BY GARY HIGGINBOTHAM
Not all midcentury ranch houses display great design. Yes, there are advantages to single-story living – you don’t pay as much for heat; it’s better for age-in-place and universal design; and it makes for easy access and maintenance. But for many homeowners, the words “ranch” and “ugly” seem synonymous—unless you’re talking about a Rummer.
Houses built by the Oregon builder Robert Rummer are known for their understated elegance, luxurious natural light, vaulted ceilings and exceptional craftsmanship. At any given time, half a dozen Rummers, as they are affectionately called, are up for sale in the Portland area – an indication of the impact left by one innovative designer’s life.
Robert Rummer had a secure position in insurance in 1959 when he had just finished building his family’s dream home. Yet when friends passed on pictures of Joe Eichler’s unusual, modernist homes in the San Francisco bay area, Rummer was inspired.
Eichler’s designs looked nothing like the average ranch home of the 1950s. An Eichler home used enormous posts and beams to hold up the structure, thereby allowing entire walls of windows. This, along with vaulted ceilings, made for incredible amounts of natural light. Radiant floor heat, minimalist design and low-pitch or flat roofs rounded out the Eichler approach.
Rummer saw an opportunity to bring this futuristic home approach to the Pacific Northwest. From 1959-1975, his company would build more than 750 mid-century modern-style homes in Portland, at the coast and sprinkled throughout the Willamette Valley.
How can you spot a Rummer home? Well, the single-story layout is a dead giveaway. Beyond the Eichler elements listed above, also look for generous use of glass, a central atrium, and vaulted ceilings. In a Rummer kitchen, 30-inch Formica counters sit below “flying-coffin” cabinets, with shelves that pull out when the cabinet door is opened. The living room of a Rummer home usually faces a rear garden and is often adorned with a concrete block or brick fireplace. Step-down Roman tile showers are also common in Rummer homes, as are mahogany slab interior doors.
Rummer homes and the larger mid-century modern sensibilities they express are increasingly popular among design aficionados. The versatility of minimalist modern design is one reason for this; a Rummer home can as comfortably withstand a desert landscape as it can the dripping firs of Portland. And its simple, elegant lines complement many different décor styles, allowing the tastes of the homeowner to shine through.
For many property owners, however, the ultimate reason to choose a Rummer home is its inherent long-term value. The structural skeleton of a Rummer design required top-notch labor and materials; only grade-A timber could support such airy layouts. This exceptional construction allows Rummer homes to outlive their ranch counterparts – and makes for better sales figures. According to realtor Jim Demarco as quoted in The Oregonian, a typical Rummer demands $20,000 to $30,000 more than a similarly sized ranch in the same area.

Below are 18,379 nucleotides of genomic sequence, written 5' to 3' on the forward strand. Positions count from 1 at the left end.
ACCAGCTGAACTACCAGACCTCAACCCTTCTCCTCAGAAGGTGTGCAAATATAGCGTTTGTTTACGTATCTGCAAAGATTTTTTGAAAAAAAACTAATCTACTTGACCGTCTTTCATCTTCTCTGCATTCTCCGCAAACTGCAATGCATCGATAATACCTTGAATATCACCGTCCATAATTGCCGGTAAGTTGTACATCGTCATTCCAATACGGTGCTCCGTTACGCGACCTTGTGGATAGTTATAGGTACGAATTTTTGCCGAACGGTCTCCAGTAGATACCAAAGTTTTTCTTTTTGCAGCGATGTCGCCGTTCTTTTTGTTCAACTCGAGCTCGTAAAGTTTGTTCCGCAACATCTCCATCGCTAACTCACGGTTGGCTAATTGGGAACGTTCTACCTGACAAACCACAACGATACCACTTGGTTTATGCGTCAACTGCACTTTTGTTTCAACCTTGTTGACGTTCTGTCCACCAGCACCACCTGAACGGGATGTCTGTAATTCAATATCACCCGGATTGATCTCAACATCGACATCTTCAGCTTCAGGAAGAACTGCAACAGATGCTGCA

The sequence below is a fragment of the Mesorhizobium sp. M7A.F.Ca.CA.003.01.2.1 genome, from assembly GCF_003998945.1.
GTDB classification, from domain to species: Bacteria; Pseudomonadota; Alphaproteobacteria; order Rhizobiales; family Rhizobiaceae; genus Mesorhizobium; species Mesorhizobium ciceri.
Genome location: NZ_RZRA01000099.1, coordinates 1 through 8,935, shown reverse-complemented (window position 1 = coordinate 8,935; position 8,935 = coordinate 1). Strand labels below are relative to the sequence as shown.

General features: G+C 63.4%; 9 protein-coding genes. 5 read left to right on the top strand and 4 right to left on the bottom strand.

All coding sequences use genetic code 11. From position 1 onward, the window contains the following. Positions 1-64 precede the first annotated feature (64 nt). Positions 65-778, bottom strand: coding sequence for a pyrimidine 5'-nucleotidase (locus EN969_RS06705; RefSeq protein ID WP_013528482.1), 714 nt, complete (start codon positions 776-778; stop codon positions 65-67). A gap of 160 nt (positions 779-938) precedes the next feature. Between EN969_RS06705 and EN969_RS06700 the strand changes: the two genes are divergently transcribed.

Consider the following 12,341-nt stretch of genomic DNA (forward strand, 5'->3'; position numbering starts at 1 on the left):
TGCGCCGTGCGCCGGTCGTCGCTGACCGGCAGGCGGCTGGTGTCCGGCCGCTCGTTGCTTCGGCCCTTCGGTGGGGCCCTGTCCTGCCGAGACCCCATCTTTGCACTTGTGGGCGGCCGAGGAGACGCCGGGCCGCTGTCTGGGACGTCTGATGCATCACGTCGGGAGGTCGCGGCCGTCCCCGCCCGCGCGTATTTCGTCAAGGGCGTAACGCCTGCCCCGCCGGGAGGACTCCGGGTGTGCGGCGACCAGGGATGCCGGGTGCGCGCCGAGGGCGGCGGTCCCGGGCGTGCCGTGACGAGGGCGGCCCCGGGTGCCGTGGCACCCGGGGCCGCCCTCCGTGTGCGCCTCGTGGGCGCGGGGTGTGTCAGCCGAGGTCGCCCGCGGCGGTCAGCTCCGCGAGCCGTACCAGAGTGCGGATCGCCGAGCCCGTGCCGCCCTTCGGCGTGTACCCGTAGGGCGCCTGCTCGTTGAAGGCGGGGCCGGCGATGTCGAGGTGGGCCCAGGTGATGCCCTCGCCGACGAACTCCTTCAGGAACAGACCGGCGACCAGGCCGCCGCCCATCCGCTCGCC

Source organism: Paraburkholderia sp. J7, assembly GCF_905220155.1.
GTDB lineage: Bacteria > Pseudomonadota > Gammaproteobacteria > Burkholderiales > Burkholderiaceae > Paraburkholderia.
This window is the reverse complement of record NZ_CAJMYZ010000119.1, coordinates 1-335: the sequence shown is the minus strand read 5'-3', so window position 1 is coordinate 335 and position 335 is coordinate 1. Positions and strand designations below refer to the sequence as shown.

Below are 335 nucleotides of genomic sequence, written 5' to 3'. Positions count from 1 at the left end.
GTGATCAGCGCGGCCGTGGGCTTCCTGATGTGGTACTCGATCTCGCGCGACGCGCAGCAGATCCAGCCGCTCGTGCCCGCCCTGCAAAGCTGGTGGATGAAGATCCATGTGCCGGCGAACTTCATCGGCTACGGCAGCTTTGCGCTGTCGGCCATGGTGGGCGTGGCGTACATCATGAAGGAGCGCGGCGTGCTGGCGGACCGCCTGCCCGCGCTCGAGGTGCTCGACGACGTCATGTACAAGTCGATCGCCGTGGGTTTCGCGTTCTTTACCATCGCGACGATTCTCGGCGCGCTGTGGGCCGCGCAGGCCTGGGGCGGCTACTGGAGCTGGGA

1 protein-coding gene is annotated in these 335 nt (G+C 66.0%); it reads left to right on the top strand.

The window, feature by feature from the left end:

Appreciation for Rummer’s style has lead several local neighborhood associations to explore national historic preservation. Oak Hills, a mid-century neighborhood in Washington County, contains 29 Rummer homes and is in the process of earning National Historic District status with the National Register of Historic Places. Oak Hills residents are pursuing this designation in part to prevent damaging projects, such as the widening of Bethany Boulevard.
To qualify for the National Register, properties must demonstrate integrity to the historic period in question. Individuals work with their state’s office, as established by the 1966 National Historic Preservation Act. In Oregon, the State Historic Preservation Office (SHPO) decides which properties and districts should be submitted to the National Park Service for consideration in the National Register of Historic Places.
Another neighborhood, Bohmann Park in the Garden Home area, is not as far along in the preservation process as Oak Hills but could definitely earn Historic District status. Bohmann Park is the largest development of solely Rummer homes anywhere. However, neighbors in Bohmann Park are still building consensus around seeking historic preservation.
Whether or not Bohmann Park and Oak Hills end up on the National Register of Historic Places, one thing’s certain: Robert Rummer’s influence isn’t going away any time soon. If you’d like to explore local Rummers, keep up with the Historic Preservation League of Oregon, which offers tours of Rummer homes periodically.
Gary Higginbotham is the Marketing Manager for Houseplans.co, the online home of Alan Mascord Design Associates.